The true cost of late payment

I’m usually the eternal optimist who tries to see the positive in any situation, no matter how dire. However, my heart sank when our Head of Finance presented
the following figures:

  • Last month, we had over 10% of our annual turnover in overdue debts.
  • Last year in Thomson Ecology, only 17% of payments were received within 30 days from invoice, and 36% came in after 60 days.

In Thomson Habitats, only 5% of invoiced value was paid within 30 days, 63% later than 60 days, and 21% took 120 days or more. Some payments were more
than 6 months overdue.

As an SME, with limited financial backing, we find these numbers make managing our cash flow difficult – particularly as we are a largely seasonal business
with bills that need to be paid at month-end come what may.

At Thomson, we believe in paying our suppliers on time, and in some cases even early. We believe that doing this helps to build strong relationships with
our supply chain, but critically, we get better service, which means we can offer a higher quality of service to our end client. Furthermore, if we’re
struggling, our supply chain is prepared to work collaboratively with us to overcome any issues. However, this becomes incredibly difficult to maintain,
when on a back-to-back contract where you have agreed 35 days payment terms with your supply chain, but you end up not being paid for a further 120
days by your client!

As an industry, there needs to be a movement away from this Win – Lose scenario that some senior managers in large companies seem to relish. Beating your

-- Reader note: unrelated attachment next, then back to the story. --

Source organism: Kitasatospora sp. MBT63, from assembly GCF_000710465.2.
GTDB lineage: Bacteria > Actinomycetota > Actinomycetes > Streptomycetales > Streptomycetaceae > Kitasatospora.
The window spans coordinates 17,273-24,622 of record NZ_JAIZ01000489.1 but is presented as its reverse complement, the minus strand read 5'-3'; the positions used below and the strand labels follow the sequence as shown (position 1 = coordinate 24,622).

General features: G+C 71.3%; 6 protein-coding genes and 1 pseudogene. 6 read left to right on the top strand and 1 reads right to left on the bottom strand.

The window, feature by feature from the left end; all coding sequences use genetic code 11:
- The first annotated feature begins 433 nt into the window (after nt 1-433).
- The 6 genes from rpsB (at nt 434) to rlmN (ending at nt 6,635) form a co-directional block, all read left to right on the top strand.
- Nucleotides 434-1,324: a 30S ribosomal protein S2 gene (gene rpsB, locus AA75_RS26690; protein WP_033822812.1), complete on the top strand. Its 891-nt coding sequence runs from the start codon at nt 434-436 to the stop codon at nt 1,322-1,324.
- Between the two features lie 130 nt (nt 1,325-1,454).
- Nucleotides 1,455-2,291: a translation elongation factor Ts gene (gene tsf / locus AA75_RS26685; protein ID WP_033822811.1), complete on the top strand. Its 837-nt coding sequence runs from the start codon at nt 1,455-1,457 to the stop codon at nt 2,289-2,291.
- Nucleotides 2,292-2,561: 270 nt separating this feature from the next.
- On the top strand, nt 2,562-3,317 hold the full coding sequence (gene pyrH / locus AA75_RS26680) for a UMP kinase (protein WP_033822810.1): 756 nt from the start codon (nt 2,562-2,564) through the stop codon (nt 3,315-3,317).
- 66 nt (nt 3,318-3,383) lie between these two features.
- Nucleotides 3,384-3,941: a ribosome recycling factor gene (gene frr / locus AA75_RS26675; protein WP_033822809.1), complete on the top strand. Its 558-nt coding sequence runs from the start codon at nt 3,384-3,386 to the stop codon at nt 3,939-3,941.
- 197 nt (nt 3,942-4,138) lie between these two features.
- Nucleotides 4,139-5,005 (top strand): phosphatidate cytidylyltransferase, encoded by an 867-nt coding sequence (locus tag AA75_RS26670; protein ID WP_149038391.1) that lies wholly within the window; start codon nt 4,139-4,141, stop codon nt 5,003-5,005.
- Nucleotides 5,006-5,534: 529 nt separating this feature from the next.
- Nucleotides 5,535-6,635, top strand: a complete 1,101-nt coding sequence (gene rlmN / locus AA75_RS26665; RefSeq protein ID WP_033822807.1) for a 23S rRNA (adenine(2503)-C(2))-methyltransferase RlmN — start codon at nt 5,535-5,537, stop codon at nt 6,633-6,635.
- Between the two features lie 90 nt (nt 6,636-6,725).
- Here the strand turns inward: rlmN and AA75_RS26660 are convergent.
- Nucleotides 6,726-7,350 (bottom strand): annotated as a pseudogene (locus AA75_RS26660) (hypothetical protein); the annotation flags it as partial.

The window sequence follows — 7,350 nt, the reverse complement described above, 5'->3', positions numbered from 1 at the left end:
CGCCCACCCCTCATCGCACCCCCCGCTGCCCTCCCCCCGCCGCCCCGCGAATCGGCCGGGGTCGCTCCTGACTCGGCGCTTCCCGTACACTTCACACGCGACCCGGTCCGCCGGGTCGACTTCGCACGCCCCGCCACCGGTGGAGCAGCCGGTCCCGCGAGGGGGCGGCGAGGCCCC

supply chain down on price, and then paying them late – or unjustifiably not wanting to pay the full contracted value of the works at all – does not
create a loyal, collaborative supply chain. Instead, it creates a cycle of conflict, brinkmanship, with compensation events and early warning notices
being issued for every change imaginable. And decreasing trust.

Instead, there needs to be a movement towards a Win – Win scenario and true collaboration. The wider market is slowly waking up to this. However, as with
any change in culture and values, it takes time for it to become embedded.

I believe that improvements can be achieved through

  • Changes in legislation to protect SMEs from some less scrupulous companies
  • Commitment from the initial point of enquiry, from the client and the supply chain, to work with honesty and integrity towards a common goal
  • Agreement to a project charter of ethical values – akin to that which Crossrail introduced
  • Buy-in from both the client and supply chain to mutual fair-dealing. That is, if you deliver your scoped works on time, you get paid on time
  • Correct and open administration of the contract – particularly with regard to variations and payment notices
  • Use of project bank accounts that are funded by the end client
  • Commitment from the wider industry to have SME payment terms set at no more than 45 days

I think as an industry we are beginning to leave the dark days behind us. However, there are still hurdles that need to be overcome. The collaborative
spirit that is beginning to emerge – a common focus on open co-operation and delivering projects to the best standards and on time – can only serve
us well in the future, and help to fuel periods of sustainable growth and profitability.

Thomson Ecology Handbook

This online version of the Thomson Ecology Handbook provides a general overview of current wildlife legislation* and is aimed at helping project managers understand and plan for ecology from the start.

Find out more

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